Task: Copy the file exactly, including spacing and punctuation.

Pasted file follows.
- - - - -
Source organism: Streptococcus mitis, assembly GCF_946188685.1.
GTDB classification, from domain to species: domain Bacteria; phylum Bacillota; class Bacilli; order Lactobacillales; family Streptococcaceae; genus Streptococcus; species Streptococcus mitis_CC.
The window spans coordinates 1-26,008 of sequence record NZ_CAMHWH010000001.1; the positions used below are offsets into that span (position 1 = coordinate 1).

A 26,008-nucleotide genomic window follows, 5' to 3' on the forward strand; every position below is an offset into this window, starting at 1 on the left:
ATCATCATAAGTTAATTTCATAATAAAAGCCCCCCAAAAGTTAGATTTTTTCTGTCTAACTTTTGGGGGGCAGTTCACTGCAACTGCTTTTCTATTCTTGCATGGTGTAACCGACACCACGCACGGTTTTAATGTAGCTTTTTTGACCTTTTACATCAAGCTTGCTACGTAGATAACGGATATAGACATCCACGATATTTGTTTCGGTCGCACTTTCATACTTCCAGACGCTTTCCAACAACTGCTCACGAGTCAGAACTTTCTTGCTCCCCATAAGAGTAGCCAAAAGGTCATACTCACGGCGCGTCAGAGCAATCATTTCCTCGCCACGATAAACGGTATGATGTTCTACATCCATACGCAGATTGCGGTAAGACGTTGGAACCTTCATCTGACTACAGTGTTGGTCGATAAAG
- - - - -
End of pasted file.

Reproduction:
Source organism: Streptococcus mitis, assembly GCF_946188685.1.
GTDB classification, from domain to species: domain Bacteria; phylum Bacillota; class Bacilli; order Lactobacillales; family Streptococcaceae; genus Streptococcus; species Streptococcus mitis_CC.
The window spans coordinates 1-26,008 of sequence record NZ_CAMHWH010000001.1; the positions used below are offsets into that span (position 1 = coordinate 1).

A 26,008-nucleotide genomic window follows, 5' to 3' on the forward strand; every position below is an offset into this window, starting at 1 on the left:
ATCATCATAAGTTAATTTCATAATAAAAGCCCCCCAAAAGTTAGATTTTTTCTGTCTAACTTTTGGGGGGCAGTTCACTGCAACTGCTTTTCTATTCTTGCATGGTGTAACCGACACCACGCACGGTTTTAATGTAGCTTTTTTGACCTTTTACATCAAGCTTGCTACGTAGATAACGGATATAGACATCCACGATATTTGTTTCGGTCGCACTTTCATACTTCCAGACGCTTTCCAACAACTGCTCACGAGTCAGAACTTTCTTGCTCCCCATAAGAGTAGCCAAAAGGTCATACTCACGGCGCGTCAGAGCAATCATTTCCTCGCCACGATAAACGGTATGATGTTCTACATCCATACGCAGATTGCGGTAAGACGTTGGAACCTTCATCTGACTACAGTGTTGGTCGATAAAG